Payments from Rutgers University to vendors, including restaurants, merchandise providers, and guest speakers, were delayed this fall as the university merges and upgrades financial systems.

The university has spent about a year working on the switch to a new system, Cornerstone, that updates the various systems used for finances, including paying employees and vendors, said Pete McDonough, Rutgers' head of external affairs.

Rutgers employees, including faculty, have had no problems being paid. But beginning in October, reports began popping up of severe problems with the switchover for third-party procurement services: restaurants not paid for catering, guest speakers not being reimbursed, even utilities disconnected after bills went unpaid.

Rutgers created an emergency payment process to rush certain invoices.

"We are aware that vendor payments and expense reimbursements are not being paid in a timely and consistent manner since we launched the new systems in October," read a Dec. 12 email blast to employees from University Procurement Services. "We understand the challenges this has created for you, and our suppliers and partners."

The university is closed this week; the head of Rutgers' finances was unavailable for comment.

McDonough said the problems with the Cornerstone switch had been largely resolved and the work remaining is to clear out the backlog of invoices built up over several months.

Rutgers receives several thousand invoices a month, McDonough said, paying out more than $700 million every year to tens of thousands of vendors.

"When you convert a system like that, there's going to be some glitches," he said.

Several Rutgers employees expressed frustration with the delays, though they said they recognized the scale of the system change. They said they had seen improvement in recent weeks.

One vendor in Camden said he contacted the university early on to ask about a delayed payment. Since then, he said, he had no problems. The vendor declined to be named, saying he feared hurting his business with the university.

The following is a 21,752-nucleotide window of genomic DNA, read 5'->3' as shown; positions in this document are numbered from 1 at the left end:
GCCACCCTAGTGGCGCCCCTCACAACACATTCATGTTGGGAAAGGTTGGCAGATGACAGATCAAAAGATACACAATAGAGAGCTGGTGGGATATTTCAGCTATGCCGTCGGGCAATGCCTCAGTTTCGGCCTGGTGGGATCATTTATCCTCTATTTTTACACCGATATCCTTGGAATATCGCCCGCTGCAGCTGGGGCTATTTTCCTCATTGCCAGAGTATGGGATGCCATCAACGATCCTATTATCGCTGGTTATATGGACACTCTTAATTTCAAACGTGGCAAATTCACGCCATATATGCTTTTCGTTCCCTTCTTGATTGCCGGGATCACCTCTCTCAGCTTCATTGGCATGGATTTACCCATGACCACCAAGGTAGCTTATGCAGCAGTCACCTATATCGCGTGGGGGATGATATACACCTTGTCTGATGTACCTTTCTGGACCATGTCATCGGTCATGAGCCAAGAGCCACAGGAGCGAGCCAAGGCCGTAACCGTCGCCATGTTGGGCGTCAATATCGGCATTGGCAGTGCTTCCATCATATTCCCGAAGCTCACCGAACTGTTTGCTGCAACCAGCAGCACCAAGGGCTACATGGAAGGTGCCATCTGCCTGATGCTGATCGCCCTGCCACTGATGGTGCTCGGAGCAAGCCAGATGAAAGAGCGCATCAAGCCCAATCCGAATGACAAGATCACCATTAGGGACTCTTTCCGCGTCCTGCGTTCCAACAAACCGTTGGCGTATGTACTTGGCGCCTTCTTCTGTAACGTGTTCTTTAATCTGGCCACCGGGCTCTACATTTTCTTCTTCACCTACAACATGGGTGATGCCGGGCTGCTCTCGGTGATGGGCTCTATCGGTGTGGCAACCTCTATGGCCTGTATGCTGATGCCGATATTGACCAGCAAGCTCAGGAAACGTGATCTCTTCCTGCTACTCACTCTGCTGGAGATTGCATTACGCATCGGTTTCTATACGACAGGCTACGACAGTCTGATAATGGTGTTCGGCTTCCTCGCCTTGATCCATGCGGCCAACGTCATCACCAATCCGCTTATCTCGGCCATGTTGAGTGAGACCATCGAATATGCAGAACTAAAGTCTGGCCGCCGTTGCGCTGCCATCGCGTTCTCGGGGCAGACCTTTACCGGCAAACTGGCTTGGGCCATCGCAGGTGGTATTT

Small vendors — "for whom cash flow is an issue" — are the reason Rutgers created the emergency system, McDonough said.

McDonough said the Cornerstone upgrade is one of the last pieces of Rutgers' integration with the former University of Medicine and Dentistry of New Jersey. Rutgers in 2013 acquired the bulk of UMDNJ, including New Jersey Medical School, Robert Wood Johnson Medical School, New Jersey Dental School, School of Nursing, School of Public Health, and Cancer Institute of New Jersey.

"The problem has been, up to this point we have had to run two entirely parallel systems from two universities that are now one very different university," he said.

All invoices eventually will be processed, McDonough said. He did not have a timeline for when the backlog would be clear and could not say whether the transition would be more costly than expected.

"If the process slows down, which is to be expected in a transition like this, you're going to build up a big backlog," he said. "And so people have been working overtime and created these backup systems to expedite things, and that backlog is being brought down to the point where it will be fully caught up in the not-too-distant future."